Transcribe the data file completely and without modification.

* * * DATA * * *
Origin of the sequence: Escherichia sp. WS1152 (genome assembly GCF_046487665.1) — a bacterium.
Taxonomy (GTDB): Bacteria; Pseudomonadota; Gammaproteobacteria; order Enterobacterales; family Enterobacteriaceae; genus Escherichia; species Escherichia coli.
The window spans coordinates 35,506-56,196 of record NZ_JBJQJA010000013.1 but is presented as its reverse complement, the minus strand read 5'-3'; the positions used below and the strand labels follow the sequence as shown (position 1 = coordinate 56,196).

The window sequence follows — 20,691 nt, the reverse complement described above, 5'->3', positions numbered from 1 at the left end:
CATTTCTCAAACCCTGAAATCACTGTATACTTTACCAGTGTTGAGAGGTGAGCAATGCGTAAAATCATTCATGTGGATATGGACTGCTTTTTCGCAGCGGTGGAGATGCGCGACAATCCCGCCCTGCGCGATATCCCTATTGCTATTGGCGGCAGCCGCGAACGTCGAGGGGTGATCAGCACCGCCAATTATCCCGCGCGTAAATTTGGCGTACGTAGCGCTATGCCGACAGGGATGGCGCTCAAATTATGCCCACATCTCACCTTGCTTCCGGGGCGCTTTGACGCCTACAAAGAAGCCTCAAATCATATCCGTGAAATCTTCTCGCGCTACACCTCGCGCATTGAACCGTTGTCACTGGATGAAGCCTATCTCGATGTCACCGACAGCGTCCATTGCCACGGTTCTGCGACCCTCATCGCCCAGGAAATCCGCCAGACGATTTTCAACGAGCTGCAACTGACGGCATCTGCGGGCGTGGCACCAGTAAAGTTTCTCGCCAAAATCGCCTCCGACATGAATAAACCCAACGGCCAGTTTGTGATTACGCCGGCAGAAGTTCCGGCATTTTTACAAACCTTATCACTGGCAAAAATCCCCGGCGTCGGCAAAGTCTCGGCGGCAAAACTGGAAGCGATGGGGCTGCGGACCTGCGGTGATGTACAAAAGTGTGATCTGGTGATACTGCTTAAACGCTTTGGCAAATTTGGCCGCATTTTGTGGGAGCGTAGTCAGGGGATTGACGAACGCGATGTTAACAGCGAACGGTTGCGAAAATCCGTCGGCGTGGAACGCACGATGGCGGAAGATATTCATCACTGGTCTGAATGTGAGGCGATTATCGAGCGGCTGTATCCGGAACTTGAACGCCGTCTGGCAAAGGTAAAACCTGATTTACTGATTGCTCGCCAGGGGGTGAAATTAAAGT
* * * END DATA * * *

Origin of the sequence: Escherichia sp. WS1152 (genome assembly GCF_046487665.1) — a bacterium.
Taxonomy (GTDB): Bacteria; Pseudomonadota; Gammaproteobacteria; order Enterobacterales; family Enterobacteriaceae; genus Escherichia; species Escherichia coli.
The window spans coordinates 35,506-56,196 of record NZ_JBJQJA010000013.1 but is presented as its reverse complement, the minus strand read 5'-3'; the positions used below and the strand labels follow the sequence as shown (position 1 = coordinate 56,196).

The window sequence follows — 20,691 nt, the reverse complement described above, 5'->3', positions numbered from 1 at the left end:
CATTTCTCAAACCCTGAAATCACTGTATACTTTACCAGTGTTGAGAGGTGAGCAATGCGTAAAATCATTCATGTGGATATGGACTGCTTTTTCGCAGCGGTGGAGATGCGCGACAATCCCGCCCTGCGCGATATCCCTATTGCTATTGGCGGCAGCCGCGAACGTCGAGGGGTGATCAGCACCGCCAATTATCCCGCGCGTAAATTTGGCGTACGTAGCGCTATGCCGACAGGGATGGCGCTCAAATTATGCCCACATCTCACCTTGCTTCCGGGGCGCTTTGACGCCTACAAAGAAGCCTCAAATCATATCCGTGAAATCTTCTCGCGCTACACCTCGCGCATTGAACCGTTGTCACTGGATGAAGCCTATCTCGATGTCACCGACAGCGTCCATTGCCACGGTTCTGCGACCCTCATCGCCCAGGAAATCCGCCAGACGATTTTCAACGAGCTGCAACTGACGGCATCTGCGGGCGTGGCACCAGTAAAGTTTCTCGCCAAAATCGCCTCCGACATGAATAAACCCAACGGCCAGTTTGTGATTACGCCGGCAGAAGTTCCGGCATTTTTACAAACCTTATCACTGGCAAAAATCCCCGGCGTCGGCAAAGTCTCGGCGGCAAAACTGGAAGCGATGGGGCTGCGGACCTGCGGTGATGTACAAAAGTGTGATCTGGTGATACTGCTTAAACGCTTTGGCAAATTTGGCCGCATTTTGTGGGAGCGTAGTCAGGGGATTGACGAACGCGATGTTAACAGCGAACGGTTGCGAAAATCCGTCGGCGTGGAACGCACGATGGCGGAAGATATTCATCACTGGTCTGAATGTGAGGCGATTATCGAGCGGCTGTATCCGGAACTTGAACGCCGTCTGGCAAAGGTAAAACCTGATTTACTGATTGCTCGCCAGGGGGTGAAATTAAAGT